She is a co-author of Energy Law and Policy (West Academic Publishing 2015) (with Davies, Osofsky, Tomain, and Wilson), The Practice and Policy of Environmental Law (Foundation Press, 4th ed. 2017) (with Ruhl, Salzman, and Nagle), Energy Law: Concepts and Insights (Foundation Press 2017) (with Hannah Wiseman), and Natural Resources Law: A Place-Based Book of Problems and Cases (Aspen, 4th ed. 2018) (with Klein, Cheever, Birdsong, and Biber). Prior to her teaching career, Professor Klass was a partner at Dorsey & Whitney LLP in Minneapolis, where she specialized in environmental law and land use litigation. She received her B.A. from the University of Michigan and her J.D. from the University of Wisconsin Law School.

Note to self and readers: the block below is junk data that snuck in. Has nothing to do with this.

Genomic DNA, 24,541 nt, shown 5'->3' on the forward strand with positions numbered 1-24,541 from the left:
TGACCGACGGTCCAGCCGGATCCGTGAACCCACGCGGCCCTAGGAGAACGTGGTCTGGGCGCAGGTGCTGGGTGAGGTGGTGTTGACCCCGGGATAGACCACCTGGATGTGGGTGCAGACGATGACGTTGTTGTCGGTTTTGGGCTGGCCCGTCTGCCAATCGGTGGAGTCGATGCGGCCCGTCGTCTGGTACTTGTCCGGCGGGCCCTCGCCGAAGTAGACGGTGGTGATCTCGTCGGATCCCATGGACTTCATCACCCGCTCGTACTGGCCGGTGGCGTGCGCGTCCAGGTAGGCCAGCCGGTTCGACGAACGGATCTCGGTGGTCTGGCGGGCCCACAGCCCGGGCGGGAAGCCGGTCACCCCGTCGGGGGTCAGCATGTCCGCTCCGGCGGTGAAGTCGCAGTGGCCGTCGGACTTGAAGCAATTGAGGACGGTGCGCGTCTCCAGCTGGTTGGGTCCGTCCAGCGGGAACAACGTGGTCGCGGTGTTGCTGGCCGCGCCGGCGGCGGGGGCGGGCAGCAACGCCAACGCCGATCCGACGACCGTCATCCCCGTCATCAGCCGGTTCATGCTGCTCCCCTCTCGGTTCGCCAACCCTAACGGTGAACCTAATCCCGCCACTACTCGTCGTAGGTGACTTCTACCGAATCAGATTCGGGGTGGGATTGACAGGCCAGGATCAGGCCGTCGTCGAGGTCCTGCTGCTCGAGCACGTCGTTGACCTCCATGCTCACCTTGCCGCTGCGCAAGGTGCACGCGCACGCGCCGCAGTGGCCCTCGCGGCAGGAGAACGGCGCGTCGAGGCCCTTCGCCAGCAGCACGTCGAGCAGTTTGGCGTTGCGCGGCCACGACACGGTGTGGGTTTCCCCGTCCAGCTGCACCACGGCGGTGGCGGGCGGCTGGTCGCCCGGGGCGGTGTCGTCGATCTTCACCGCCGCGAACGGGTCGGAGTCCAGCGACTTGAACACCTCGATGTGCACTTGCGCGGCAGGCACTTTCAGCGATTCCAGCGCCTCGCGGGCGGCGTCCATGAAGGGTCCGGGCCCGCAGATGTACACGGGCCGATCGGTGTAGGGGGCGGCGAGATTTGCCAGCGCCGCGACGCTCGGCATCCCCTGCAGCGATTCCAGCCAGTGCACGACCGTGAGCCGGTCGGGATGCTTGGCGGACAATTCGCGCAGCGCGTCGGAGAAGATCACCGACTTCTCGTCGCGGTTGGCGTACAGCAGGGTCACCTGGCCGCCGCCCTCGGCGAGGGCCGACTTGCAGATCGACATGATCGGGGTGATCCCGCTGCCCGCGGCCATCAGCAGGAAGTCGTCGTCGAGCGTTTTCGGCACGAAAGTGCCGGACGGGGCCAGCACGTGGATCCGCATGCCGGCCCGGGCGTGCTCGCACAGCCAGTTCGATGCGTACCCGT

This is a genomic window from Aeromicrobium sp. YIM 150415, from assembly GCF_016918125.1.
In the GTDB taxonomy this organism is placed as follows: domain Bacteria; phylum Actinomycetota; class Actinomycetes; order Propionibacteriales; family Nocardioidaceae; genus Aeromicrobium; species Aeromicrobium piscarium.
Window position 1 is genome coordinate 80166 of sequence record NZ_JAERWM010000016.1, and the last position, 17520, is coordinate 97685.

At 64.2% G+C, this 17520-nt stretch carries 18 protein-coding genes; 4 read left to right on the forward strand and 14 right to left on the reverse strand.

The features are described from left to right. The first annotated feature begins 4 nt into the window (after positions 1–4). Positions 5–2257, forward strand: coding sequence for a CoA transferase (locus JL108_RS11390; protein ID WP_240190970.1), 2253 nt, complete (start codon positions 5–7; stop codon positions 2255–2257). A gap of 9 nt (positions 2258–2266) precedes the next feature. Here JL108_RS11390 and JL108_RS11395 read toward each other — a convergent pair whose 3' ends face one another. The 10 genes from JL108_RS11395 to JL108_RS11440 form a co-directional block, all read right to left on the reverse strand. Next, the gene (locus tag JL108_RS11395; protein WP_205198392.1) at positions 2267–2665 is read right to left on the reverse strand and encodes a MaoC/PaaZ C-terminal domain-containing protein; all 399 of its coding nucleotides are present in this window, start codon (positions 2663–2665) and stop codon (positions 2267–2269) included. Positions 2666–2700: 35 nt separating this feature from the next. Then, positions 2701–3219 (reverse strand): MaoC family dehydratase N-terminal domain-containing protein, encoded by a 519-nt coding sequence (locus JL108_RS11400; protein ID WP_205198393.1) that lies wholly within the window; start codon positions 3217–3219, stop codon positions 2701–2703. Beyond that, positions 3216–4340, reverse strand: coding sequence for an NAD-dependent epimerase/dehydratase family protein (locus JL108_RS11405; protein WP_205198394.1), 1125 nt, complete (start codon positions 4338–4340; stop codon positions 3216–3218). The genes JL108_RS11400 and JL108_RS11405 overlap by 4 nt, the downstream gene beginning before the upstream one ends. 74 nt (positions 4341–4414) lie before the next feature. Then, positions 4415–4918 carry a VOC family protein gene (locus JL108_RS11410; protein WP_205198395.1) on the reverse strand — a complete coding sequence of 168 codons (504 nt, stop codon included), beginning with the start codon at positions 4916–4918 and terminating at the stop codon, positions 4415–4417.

She was a law clerk to the Honorable Barbara B. Crabb, U.S. District Court for the Western District of Wisconsin. She is a Fellow and Faculty Leadership Council member at the University of Minnesota’s Institute on the Environment. She served as Associate Dean for Academic Affairs at the University of Minnesota Law School from 2010-2012. She was a Visiting Professor at Harvard Law School in 2015.
Thomas O. McGarity holds the Joe R. and Teresa Lozano Long Endowed Chair in Administrative Law at the University of Texas in Austin. He is a member of the board of directors of the Center for Progressive Reform, and a past president of the organization.
Professor McGarity has taught and written in the areas of Administrative Law, Environmental Law, Occupational Safety and Health Law, Food Safety Law, Science and the Law, and Torts for twenty-five years.